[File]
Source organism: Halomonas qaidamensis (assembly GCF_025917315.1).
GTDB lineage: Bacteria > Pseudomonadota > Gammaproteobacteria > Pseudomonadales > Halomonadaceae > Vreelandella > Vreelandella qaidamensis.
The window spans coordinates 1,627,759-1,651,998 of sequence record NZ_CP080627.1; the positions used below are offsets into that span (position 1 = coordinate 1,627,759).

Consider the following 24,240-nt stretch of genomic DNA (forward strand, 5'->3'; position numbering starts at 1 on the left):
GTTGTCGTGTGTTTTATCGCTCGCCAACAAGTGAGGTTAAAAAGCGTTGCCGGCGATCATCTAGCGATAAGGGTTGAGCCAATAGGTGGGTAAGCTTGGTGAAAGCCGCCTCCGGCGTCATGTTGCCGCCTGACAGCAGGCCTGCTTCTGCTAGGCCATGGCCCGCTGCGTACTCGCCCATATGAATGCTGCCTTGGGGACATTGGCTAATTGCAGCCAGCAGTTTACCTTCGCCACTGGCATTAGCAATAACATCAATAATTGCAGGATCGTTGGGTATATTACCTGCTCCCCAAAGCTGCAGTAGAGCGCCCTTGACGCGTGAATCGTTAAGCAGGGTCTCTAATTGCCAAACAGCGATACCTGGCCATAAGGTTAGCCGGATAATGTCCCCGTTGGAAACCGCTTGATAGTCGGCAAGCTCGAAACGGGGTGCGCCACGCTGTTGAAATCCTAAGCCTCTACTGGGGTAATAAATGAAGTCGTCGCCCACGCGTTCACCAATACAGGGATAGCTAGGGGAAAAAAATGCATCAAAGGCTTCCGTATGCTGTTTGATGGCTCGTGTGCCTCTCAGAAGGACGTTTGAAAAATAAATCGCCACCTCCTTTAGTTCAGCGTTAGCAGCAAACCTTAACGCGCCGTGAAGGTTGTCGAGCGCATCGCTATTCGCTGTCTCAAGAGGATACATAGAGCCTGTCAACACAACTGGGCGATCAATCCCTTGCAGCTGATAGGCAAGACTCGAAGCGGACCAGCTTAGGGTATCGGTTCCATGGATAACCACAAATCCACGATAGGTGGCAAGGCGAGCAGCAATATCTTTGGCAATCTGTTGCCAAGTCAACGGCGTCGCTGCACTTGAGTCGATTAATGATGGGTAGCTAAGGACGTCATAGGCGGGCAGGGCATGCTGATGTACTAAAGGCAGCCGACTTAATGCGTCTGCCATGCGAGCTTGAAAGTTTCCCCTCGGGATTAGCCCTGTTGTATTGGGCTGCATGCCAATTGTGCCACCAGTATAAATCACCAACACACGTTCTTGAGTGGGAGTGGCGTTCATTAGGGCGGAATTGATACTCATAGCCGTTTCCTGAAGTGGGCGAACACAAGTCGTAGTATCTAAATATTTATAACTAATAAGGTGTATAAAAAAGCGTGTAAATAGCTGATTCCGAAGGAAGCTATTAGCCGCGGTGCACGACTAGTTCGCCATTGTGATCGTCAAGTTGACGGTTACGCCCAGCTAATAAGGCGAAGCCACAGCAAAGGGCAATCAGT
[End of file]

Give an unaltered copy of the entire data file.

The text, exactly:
Source organism: Halomonas qaidamensis (assembly GCF_025917315.1).
GTDB lineage: Bacteria > Pseudomonadota > Gammaproteobacteria > Pseudomonadales > Halomonadaceae > Vreelandella > Vreelandella qaidamensis.
The window spans coordinates 1,627,759-1,651,998 of sequence record NZ_CP080627.1; the positions used below are offsets into that span (position 1 = coordinate 1,627,759).

Consider the following 24,240-nt stretch of genomic DNA (forward strand, 5'->3'; position numbering starts at 1 on the left):
GTTGTCGTGTGTTTTATCGCTCGCCAACAAGTGAGGTTAAAAAGCGTTGCCGGCGATCATCTAGCGATAAGGGTTGAGCCAATAGGTGGGTAAGCTTGGTGAAAGCCGCCTCCGGCGTCATGTTGCCGCCTGACAGCAGGCCTGCTTCTGCTAGGCCATGGCCCGCTGCGTACTCGCCCATATGAATGCTGCCTTGGGGACATTGGCTAATTGCAGCCAGCAGTTTACCTTCGCCACTGGCATTAGCAATAACATCAATAATTGCAGGATCGTTGGGTATATTACCTGCTCCCCAAAGCTGCAGTAGAGCGCCCTTGACGCGTGAATCGTTAAGCAGGGTCTCTAATTGCCAAACAGCGATACCTGGCCATAAGGTTAGCCGGATAATGTCCCCGTTGGAAACCGCTTGATAGTCGGCAAGCTCGAAACGGGGTGCGCCACGCTGTTGAAATCCTAAGCCTCTACTGGGGTAATAAATGAAGTCGTCGCCCACGCGTTCACCAATACAGGGATAGCTAGGGGAAAAAAATGCATCAAAGGCTTCCGTATGCTGTTTGATGGCTCGTGTGCCTCTCAGAAGGACGTTTGAAAAATAAATCGCCACCTCCTTTAGTTCAGCGTTAGCAGCAAACCTTAACGCGCCGTGAAGGTTGTCGAGCGCATCGCTATTCGCTGTCTCAAGAGGATACATAGAGCCTGTCAACACAACTGGGCGATCAATCCCTTGCAGCTGATAGGCAAGACTCGAAGCGGACCAGCTTAGGGTATCGGTTCCATGGATAACCACAAATCCACGATAGGTGGCAAGGCGAGCAGCAATATCTTTGGCAATCTGTTGCCAAGTCAACGGCGTCGCTGCACTTGAGTCGATTAATGATGGGTAGCTAAGGACGTCATAGGCGGGCAGGGCATGCTGATGTACTAAAGGCAGCCGACTTAATGCGTCTGCCATGCGAGCTTGAAAGTTTCCCCTCGGGATTAGCCCTGTTGTATTGGGCTGCATGCCAATTGTGCCACCAGTATAAATCACCAACACACGTTCTTGAGTGGGAGTGGCGTTCATTAGGGCGGAATTGATACTCATAGCCGTTTCCTGAAGTGGGCGAACACAAGTCGTAGTATCTAAATATTTATAACTAATAAGGTGTATAAAAAAGCGTGTAAATAGCTGATTCCGAAGGAAGCTATTAGCCGCGGTGCACGACTAGTTCGCCATTGTGATCGTCAAGTTGACGGTTACGCCCAGCTAATAAGGCGAAGCCACAGCAAAGGGCAATCAGT